"We are now learning what countries across the developing world have experienced over three decades: unstable and inequitable neoliberal economics leads to unacceptable levels of social disruption and hardship that can only be contained by brutal repression. Add that to the two other central charges against deregulated capitalism: first, it may create wealth but it does not distribute it effectively; and second, that it takes no account of what it cannot commodify - neither the social relationships of family and community nor the environment, which are vital to human wellbeing, and indeed to the functioning of the market itself. Ultimately, neoliberal capitalism is self-destructive.
We are now witnessing the collapse of this absurd economic orthodoxy that has dominated politics for nearly 30 years. Its triumphalist arrogance, its insistence on orthodoxy, has been comparable to Soviet communism in its scale. For two decades, we've been told "Tina" - "There is no alternative".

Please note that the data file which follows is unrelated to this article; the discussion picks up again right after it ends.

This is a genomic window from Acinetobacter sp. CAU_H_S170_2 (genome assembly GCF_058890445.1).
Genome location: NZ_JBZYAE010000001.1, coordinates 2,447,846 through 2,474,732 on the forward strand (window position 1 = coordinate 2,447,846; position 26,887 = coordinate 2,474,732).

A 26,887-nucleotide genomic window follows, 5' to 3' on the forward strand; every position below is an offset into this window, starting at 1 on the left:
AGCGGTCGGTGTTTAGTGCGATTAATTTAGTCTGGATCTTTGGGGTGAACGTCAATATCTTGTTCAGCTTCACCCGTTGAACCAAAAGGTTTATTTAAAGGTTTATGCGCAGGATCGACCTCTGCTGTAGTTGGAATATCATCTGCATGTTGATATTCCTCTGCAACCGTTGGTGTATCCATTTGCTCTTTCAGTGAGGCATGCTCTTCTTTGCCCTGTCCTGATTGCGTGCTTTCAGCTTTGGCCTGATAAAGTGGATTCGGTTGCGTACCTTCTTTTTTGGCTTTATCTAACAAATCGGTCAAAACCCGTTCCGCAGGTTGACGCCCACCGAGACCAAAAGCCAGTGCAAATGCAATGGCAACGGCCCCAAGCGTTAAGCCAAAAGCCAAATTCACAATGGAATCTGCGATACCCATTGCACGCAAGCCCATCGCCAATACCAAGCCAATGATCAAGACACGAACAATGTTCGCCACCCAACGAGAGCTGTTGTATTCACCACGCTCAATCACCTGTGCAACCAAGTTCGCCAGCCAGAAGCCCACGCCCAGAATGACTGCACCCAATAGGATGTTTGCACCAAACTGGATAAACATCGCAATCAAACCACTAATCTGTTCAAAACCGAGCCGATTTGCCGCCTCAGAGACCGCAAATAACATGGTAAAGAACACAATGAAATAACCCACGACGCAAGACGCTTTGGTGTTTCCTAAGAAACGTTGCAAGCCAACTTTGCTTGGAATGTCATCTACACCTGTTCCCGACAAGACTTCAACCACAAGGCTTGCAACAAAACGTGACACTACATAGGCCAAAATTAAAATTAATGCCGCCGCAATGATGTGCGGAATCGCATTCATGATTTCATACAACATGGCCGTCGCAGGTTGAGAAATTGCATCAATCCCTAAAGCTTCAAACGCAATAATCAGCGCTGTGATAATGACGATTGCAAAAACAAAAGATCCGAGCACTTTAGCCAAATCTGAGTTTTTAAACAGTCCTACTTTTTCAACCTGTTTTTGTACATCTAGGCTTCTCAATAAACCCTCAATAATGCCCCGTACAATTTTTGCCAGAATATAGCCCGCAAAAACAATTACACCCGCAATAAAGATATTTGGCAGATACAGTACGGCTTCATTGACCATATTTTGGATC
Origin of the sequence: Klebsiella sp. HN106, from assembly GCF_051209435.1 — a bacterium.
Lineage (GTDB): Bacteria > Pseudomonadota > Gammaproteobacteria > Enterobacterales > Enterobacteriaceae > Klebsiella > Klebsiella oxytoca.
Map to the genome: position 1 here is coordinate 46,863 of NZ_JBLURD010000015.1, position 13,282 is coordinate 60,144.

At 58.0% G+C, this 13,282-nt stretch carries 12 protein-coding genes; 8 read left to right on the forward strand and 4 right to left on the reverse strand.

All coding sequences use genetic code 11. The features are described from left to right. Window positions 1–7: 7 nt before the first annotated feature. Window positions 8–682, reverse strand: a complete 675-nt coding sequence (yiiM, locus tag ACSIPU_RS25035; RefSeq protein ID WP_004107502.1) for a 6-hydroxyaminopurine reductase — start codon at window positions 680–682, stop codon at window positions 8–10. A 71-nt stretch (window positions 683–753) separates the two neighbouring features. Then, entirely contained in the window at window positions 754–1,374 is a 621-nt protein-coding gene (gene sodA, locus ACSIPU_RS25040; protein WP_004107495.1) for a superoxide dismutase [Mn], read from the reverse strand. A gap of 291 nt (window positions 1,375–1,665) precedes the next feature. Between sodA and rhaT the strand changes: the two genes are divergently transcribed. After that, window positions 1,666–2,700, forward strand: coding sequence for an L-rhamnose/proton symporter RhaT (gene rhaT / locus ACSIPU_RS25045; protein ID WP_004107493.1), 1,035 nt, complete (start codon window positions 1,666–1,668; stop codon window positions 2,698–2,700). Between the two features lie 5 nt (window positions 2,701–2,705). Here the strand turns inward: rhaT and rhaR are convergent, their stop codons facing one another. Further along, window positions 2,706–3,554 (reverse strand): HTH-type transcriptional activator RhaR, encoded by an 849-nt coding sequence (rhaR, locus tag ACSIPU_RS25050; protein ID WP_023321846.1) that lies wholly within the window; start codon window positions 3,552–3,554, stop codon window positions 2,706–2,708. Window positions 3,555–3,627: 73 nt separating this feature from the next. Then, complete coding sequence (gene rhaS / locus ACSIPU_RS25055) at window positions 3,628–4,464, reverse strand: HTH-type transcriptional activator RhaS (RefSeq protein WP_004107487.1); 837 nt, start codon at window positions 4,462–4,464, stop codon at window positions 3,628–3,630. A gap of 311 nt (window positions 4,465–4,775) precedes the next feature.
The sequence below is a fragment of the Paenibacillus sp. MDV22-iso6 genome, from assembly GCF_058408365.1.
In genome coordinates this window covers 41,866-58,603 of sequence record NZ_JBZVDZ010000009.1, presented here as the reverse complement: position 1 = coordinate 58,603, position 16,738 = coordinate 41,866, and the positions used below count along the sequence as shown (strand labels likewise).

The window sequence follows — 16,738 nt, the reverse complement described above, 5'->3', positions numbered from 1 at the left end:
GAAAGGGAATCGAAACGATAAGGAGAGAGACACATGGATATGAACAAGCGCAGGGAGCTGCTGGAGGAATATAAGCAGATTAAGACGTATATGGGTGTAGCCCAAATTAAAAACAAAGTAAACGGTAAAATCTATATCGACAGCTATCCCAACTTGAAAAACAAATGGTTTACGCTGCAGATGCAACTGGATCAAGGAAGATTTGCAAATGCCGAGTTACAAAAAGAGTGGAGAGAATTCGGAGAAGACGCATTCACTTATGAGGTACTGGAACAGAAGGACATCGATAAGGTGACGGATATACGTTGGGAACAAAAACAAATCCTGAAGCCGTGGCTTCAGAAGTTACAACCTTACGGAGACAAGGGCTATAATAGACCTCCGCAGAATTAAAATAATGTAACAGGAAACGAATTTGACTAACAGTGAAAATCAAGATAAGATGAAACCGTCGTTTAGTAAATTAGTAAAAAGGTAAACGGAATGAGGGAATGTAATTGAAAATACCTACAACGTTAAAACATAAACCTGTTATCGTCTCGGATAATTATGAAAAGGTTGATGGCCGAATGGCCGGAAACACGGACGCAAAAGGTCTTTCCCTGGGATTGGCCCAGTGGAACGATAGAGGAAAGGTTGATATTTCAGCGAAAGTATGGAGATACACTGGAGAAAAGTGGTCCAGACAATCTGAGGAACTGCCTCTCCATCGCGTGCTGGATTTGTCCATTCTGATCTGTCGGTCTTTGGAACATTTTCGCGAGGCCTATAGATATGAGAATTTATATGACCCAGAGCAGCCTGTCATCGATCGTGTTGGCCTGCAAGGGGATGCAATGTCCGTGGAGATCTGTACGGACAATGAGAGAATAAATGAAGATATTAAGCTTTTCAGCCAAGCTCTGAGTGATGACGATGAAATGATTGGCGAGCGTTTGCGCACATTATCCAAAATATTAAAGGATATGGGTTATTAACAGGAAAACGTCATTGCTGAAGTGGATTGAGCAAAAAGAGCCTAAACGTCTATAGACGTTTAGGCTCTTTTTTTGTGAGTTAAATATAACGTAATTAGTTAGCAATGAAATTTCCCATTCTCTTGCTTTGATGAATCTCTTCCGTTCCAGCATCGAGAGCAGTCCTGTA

Now, as it all totters, we can take stock. We can ask how and why the critique - of which Frank was a part and Polanyi the bible - which was emerging in the late 90s was crippled. The anti-globalisation movement argued that neoliberal capitalism was unjust, unstable and destructive to human and environmental wellbeing. Sounds sensible now, but at the time it mysteriously got smeared by association with anarchists with a penchant for smashing Starbucks' windows. The broad network of social grassroots movements - US unions, Mexican peasants, Indian farmers - were misnamed, misunderstood, ridiculed and ignored. There is no alternative, the politicians intoned mantra-like.
Then 9/11 and for the next seven years a sideshow was offered as a distraction with caricature villains and thriller drama. While eyes were on the absurd charade of the "threat of Islamist terrorism to western civilisation", the real doomsday scenario that poses a far greater threat to western civilisation (whatever that is) was gathering pace right next to Ground Zero, in Wall Street.
From an excellent article by Madeleine Bunting writing for the Guardian.